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Sea Turtle Populations On The Rise In Florida But Still Face Threats

The loggerhead turtle is the most common sea turtle found in Florida. Females return to their nesting beach every two or more years.
Mote Marine Laboratory and Aquarium
The loggerhead turtle is the most common sea turtle found in Florida. Females return to their nesting beach every two or more years.

By Robin Sussingham, Stephanie Colombini, Steve Newborn and Cathy Carter.

They’ve had to battle shark attacks, pollution, massive beach developments and confusing light sources, but sea turtles are bouncing back.

With nesting season well underway, Florida Matters host Robin Sussingham speaks with experts about how sea turtles are faring and efforts to protect them in our state.

We talk about how efforts by sea turtle monitoring groups have contributed to populations of some species increasing dramatically over the past few decades.  

RELATED: It's Sea Turtle Nesting Season For Florida's Gulf Coast

We learn about the many threats these turtles continue to face, including habitat loss from development and sea level rise.

And we talk about why people should care about protecting sea turtles. We learn that besides being cute, sea turtles play vital roles in keeping ocean ecosystems healthy and can help control populations of other marine life.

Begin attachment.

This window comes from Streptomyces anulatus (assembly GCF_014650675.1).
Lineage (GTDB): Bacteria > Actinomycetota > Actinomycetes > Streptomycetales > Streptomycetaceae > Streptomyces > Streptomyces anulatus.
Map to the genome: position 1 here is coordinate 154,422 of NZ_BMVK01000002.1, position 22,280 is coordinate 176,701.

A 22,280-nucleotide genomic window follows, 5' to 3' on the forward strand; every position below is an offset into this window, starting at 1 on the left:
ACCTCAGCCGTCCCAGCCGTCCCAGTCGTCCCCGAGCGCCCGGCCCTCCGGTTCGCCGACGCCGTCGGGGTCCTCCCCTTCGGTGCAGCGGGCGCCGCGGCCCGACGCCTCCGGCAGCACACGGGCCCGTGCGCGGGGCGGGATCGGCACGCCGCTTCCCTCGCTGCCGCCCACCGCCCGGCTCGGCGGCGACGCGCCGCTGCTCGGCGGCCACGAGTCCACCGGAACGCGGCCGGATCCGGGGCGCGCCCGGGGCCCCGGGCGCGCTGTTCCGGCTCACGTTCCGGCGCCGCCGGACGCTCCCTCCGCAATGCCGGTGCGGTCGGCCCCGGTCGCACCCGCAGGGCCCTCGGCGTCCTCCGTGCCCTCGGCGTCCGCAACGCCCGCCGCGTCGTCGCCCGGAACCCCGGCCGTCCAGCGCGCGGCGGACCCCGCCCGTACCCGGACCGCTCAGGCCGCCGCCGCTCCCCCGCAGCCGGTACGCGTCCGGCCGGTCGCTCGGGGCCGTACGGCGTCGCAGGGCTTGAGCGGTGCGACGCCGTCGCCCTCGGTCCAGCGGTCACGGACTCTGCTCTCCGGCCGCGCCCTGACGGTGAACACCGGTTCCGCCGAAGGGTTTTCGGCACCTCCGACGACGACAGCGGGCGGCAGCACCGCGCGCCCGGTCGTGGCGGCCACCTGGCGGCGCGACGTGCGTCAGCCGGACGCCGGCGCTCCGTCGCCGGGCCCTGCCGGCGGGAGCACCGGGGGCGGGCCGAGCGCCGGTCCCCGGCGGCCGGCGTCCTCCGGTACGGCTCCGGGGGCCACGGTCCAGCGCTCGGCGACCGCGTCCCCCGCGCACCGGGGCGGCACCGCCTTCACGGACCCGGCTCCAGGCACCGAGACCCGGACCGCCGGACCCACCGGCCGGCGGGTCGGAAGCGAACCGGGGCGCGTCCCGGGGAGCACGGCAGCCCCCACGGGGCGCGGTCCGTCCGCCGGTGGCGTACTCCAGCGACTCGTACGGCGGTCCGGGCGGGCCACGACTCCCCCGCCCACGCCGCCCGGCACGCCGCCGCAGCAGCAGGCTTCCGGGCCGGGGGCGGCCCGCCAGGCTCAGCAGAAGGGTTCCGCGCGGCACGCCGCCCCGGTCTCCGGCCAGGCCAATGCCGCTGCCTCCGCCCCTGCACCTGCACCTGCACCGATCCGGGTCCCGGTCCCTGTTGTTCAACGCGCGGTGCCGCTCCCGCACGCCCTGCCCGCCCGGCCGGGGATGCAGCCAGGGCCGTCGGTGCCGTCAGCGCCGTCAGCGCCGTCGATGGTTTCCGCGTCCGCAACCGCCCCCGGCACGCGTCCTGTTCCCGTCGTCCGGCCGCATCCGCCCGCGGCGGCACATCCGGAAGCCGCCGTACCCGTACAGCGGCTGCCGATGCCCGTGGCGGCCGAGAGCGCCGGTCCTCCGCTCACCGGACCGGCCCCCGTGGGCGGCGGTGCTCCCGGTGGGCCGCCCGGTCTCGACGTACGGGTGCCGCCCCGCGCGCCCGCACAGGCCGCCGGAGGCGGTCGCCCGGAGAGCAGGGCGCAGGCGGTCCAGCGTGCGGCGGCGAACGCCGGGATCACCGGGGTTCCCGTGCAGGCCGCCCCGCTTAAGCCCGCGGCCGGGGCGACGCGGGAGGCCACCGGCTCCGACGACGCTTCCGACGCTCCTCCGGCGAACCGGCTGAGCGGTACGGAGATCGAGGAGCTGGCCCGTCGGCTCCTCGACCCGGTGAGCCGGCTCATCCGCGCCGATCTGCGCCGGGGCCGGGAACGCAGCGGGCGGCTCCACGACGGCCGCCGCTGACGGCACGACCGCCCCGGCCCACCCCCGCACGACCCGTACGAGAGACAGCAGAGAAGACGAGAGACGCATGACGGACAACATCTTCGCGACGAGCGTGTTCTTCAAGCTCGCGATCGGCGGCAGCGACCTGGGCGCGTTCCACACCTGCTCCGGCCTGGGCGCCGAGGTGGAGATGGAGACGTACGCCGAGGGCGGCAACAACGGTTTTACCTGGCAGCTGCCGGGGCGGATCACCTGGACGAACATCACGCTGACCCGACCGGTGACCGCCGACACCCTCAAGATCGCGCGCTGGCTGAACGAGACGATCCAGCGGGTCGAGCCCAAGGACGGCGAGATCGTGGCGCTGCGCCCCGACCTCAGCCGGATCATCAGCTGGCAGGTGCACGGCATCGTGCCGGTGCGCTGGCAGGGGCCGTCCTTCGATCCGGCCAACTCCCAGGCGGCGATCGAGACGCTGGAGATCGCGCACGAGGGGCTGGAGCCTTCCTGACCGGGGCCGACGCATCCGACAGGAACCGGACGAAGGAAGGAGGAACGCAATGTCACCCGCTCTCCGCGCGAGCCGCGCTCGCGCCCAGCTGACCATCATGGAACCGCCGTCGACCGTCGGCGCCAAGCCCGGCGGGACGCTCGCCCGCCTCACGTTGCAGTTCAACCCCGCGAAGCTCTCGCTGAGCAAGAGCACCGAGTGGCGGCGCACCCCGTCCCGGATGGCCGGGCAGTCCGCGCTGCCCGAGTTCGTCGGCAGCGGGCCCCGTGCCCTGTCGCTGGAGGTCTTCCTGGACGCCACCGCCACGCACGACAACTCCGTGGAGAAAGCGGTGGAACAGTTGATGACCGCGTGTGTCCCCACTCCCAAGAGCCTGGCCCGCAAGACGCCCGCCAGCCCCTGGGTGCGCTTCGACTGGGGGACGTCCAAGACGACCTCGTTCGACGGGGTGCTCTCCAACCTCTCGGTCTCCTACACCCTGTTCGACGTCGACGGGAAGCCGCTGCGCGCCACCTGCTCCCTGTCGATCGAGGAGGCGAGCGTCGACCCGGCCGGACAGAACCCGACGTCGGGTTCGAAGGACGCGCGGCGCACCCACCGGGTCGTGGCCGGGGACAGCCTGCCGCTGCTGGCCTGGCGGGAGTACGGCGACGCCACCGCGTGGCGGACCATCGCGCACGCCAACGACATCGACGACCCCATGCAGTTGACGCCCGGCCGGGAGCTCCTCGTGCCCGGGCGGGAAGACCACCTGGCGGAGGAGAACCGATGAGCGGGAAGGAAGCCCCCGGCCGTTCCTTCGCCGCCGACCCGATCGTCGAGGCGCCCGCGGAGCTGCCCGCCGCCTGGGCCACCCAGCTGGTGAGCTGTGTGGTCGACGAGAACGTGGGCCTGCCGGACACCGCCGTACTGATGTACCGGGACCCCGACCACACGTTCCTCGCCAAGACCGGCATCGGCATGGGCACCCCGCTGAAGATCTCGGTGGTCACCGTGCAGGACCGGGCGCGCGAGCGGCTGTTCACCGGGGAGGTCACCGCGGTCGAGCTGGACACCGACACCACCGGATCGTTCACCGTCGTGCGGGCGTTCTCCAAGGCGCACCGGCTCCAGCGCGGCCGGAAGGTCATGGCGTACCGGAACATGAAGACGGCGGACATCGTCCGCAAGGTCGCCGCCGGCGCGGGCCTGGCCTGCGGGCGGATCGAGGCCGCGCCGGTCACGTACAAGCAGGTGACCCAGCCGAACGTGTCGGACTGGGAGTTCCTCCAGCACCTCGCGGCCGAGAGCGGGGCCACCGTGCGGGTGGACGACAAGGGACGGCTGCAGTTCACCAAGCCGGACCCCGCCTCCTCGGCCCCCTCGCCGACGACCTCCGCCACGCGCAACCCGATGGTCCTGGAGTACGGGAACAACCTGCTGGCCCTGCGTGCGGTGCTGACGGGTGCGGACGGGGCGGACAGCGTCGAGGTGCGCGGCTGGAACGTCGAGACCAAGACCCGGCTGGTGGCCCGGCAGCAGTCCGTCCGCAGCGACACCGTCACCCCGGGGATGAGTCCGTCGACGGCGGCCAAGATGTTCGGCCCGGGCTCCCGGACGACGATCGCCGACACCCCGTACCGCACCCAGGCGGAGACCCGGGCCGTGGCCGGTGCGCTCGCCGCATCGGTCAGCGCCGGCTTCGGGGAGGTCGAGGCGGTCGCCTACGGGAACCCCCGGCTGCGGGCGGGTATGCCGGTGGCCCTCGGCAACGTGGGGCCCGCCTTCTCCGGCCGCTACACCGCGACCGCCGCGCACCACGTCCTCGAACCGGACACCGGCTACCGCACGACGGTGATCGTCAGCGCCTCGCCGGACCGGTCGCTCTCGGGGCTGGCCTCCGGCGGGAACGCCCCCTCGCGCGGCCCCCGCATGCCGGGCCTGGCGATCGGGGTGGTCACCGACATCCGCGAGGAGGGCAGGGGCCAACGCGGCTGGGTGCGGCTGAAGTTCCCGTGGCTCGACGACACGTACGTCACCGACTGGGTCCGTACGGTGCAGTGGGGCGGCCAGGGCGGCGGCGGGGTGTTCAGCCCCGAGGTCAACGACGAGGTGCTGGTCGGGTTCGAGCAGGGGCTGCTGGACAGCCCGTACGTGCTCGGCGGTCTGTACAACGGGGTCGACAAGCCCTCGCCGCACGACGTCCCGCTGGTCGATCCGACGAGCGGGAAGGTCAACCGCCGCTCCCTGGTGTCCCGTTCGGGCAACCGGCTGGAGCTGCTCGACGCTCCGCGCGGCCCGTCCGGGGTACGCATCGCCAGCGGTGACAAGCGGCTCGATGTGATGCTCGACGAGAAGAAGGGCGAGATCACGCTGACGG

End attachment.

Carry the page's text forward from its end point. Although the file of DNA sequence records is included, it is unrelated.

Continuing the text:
RELATED: Florida Aquarium Sea Turtle Rehabiliation Center Opens In Apollo Beach

Our guests include:

Joe Widlansky, also known as “Turtle Joe,” vice president of operations for the nonprofit Sea Turtle Trackers in St. Pete Beach.

Dr. Ari Fustukjian, senior staff veterinarian at the Florida Aquarium, which just opened its Turtle Rehabilitation Center in Apollo Beach.

We also hear from Melissa Bernhard, a senior biologist with Mote Marine Laboratory and Aquarium and its Sea Turtle Conservation and Research Program, who speaks with Florida Matters reporter Cathy Carter as they tour turtle nesting sites along Lido Key in Sarasota.

I cover health care for WUSF and the statewide journalism collaborative Health News Florida. I’m passionate about highlighting community efforts to improve the quality of care in our state and make it more accessible to all Floridians. I’m also committed to holding those in power accountable when they fail to prioritize the health needs of the people they serve.
Robin Sussingham was Senior Editor at WUSF until September 2020.
Steve Newborn is a WUSF reporter and producer at WUSF covering environmental issues and politics in the Tampa Bay area.
As a reporter, my goal is to tell a story that moves you in some way. To me, the best way to do that begins with listening. Talking to people about their lives and the issues they care about is my favorite part of the job.
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